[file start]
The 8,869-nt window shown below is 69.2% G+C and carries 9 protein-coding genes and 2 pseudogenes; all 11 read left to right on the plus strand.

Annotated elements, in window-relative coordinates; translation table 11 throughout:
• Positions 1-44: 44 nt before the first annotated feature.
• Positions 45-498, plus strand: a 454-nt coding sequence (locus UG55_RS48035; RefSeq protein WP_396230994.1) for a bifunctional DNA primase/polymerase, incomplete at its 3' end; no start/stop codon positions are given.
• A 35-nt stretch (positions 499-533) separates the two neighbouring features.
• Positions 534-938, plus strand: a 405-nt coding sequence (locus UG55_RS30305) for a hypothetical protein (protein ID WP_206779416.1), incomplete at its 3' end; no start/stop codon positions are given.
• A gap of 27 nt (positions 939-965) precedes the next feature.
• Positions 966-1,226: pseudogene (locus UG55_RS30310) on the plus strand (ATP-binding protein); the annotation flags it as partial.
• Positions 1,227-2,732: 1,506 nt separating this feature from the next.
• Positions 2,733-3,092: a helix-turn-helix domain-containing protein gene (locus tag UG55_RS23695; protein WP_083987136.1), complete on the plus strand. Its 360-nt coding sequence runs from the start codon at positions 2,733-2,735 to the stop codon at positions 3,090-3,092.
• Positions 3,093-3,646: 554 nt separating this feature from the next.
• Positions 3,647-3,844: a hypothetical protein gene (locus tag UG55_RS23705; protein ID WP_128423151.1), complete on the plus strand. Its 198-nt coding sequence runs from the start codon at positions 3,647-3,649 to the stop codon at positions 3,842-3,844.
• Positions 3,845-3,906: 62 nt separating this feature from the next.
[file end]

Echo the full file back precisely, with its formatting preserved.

The 8,869-nt window shown below is 69.2% G+C and carries 9 protein-coding genes and 2 pseudogenes; all 11 read left to right on the plus strand.

Annotated elements, in window-relative coordinates; translation table 11 throughout:
• Positions 1-44: 44 nt before the first annotated feature.
• Positions 45-498, plus strand: a 454-nt coding sequence (locus UG55_RS48035; RefSeq protein WP_396230994.1) for a bifunctional DNA primase/polymerase, incomplete at its 3' end; no start/stop codon positions are given.
• A 35-nt stretch (positions 499-533) separates the two neighbouring features.
• Positions 534-938, plus strand: a 405-nt coding sequence (locus UG55_RS30305) for a hypothetical protein (protein ID WP_206779416.1), incomplete at its 3' end; no start/stop codon positions are given.
• A gap of 27 nt (positions 939-965) precedes the next feature.
• Positions 966-1,226: pseudogene (locus UG55_RS30310) on the plus strand (ATP-binding protein); the annotation flags it as partial.
• Positions 1,227-2,732: 1,506 nt separating this feature from the next.
• Positions 2,733-3,092: a helix-turn-helix domain-containing protein gene (locus tag UG55_RS23695; protein WP_083987136.1), complete on the plus strand. Its 360-nt coding sequence runs from the start codon at positions 2,733-2,735 to the stop codon at positions 3,090-3,092.
• Positions 3,093-3,646: 554 nt separating this feature from the next.
• Positions 3,647-3,844: a hypothetical protein gene (locus tag UG55_RS23705; protein ID WP_128423151.1), complete on the plus strand. Its 198-nt coding sequence runs from the start codon at positions 3,647-3,649 to the stop codon at positions 3,842-3,844.
• Positions 3,845-3,906: 62 nt separating this feature from the next.